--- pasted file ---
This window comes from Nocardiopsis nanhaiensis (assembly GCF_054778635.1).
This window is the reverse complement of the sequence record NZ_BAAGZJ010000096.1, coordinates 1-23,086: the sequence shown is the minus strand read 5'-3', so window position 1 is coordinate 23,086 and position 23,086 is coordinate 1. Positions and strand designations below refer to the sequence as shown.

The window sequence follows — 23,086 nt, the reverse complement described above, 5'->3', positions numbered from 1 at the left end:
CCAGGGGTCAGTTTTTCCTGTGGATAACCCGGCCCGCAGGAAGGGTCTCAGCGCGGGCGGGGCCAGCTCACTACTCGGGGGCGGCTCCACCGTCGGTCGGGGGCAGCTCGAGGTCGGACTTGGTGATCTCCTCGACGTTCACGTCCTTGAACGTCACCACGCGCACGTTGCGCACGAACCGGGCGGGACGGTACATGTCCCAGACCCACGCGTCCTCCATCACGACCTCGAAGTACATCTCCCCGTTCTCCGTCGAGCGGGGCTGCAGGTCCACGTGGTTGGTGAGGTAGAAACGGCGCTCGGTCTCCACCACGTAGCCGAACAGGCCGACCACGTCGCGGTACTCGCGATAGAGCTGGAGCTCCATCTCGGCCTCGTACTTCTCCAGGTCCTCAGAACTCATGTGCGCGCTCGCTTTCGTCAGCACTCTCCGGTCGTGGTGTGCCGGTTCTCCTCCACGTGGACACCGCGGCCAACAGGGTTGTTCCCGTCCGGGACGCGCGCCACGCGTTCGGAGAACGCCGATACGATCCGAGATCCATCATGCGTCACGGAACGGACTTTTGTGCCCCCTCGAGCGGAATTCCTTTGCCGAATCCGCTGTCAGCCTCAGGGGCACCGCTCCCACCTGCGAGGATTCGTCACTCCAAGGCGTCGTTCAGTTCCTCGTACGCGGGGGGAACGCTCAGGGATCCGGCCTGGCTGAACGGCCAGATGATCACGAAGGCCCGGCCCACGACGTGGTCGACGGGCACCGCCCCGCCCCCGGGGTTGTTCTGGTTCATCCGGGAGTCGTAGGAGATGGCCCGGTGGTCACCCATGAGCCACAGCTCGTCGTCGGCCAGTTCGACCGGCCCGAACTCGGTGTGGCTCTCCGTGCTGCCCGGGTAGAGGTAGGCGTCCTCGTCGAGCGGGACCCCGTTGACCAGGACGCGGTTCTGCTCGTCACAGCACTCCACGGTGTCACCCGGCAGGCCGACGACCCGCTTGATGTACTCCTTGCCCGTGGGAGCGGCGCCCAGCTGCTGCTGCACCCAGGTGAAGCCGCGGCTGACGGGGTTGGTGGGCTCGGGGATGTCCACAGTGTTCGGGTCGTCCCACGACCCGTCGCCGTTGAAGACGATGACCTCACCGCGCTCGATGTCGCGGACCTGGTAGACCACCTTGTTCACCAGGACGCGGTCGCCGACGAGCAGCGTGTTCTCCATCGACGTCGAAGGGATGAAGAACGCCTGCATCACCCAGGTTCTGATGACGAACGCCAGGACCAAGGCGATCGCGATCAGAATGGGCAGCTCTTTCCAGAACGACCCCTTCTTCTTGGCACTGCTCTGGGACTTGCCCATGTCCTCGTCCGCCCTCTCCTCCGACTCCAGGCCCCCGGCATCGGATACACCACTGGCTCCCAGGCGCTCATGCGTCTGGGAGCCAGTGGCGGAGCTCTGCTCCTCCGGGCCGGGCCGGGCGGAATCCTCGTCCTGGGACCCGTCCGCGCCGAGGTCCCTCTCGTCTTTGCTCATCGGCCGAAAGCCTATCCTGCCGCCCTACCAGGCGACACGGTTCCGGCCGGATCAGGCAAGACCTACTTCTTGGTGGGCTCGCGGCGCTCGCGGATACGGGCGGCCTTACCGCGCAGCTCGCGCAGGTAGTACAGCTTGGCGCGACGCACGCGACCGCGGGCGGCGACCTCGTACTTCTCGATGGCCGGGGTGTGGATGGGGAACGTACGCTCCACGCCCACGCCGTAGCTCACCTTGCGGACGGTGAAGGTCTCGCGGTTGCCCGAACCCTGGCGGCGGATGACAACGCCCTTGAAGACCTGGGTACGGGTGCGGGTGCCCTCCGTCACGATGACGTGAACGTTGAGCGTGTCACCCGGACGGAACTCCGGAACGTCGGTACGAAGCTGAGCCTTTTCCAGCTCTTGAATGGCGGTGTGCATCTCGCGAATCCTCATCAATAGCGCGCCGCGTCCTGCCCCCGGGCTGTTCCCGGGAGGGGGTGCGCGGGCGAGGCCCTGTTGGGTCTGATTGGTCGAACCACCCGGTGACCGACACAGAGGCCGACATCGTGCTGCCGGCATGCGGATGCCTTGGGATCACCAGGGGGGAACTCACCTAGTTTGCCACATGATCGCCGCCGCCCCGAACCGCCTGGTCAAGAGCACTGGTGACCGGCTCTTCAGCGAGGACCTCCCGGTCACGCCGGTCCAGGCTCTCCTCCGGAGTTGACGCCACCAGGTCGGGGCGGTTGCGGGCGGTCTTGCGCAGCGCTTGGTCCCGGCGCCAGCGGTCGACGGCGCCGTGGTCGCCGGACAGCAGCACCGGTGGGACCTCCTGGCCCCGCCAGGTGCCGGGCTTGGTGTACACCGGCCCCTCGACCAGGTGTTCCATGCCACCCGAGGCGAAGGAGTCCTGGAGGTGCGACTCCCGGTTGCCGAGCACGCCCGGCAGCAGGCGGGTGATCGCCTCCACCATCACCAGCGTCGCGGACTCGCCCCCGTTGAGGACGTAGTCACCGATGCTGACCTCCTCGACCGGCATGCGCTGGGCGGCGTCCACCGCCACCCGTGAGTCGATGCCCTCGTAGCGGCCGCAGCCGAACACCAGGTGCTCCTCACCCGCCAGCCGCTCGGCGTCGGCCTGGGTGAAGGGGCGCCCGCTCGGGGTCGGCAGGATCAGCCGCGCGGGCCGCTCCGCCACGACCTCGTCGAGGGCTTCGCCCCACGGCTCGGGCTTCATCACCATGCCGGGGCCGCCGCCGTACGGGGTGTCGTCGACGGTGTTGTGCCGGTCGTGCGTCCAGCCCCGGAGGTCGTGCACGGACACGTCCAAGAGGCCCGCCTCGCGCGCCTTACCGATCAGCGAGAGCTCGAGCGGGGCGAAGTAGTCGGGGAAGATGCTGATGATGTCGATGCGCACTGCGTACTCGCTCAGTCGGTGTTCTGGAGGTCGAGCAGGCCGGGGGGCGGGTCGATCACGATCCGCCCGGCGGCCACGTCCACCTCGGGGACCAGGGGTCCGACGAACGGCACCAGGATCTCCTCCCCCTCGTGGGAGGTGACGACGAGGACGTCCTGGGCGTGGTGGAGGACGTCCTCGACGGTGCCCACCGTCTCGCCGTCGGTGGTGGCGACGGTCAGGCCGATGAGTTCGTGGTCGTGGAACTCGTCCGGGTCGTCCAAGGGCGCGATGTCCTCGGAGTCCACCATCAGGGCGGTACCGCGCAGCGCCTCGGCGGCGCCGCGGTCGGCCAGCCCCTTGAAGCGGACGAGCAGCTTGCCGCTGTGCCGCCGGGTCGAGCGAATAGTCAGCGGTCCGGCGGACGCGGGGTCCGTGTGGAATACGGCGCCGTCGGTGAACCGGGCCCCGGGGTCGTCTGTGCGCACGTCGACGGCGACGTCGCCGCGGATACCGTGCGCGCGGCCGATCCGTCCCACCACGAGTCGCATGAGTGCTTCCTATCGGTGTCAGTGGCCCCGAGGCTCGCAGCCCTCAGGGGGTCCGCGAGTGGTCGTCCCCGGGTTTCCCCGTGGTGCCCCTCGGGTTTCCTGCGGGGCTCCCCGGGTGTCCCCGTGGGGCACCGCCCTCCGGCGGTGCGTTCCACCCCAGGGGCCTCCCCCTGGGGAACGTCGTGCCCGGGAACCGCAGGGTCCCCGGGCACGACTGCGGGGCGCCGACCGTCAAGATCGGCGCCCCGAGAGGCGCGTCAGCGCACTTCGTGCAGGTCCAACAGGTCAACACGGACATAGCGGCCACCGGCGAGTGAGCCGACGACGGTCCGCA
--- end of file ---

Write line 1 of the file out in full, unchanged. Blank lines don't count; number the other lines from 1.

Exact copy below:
This window comes from Nocardiopsis nanhaiensis (assembly GCF_054778635.1).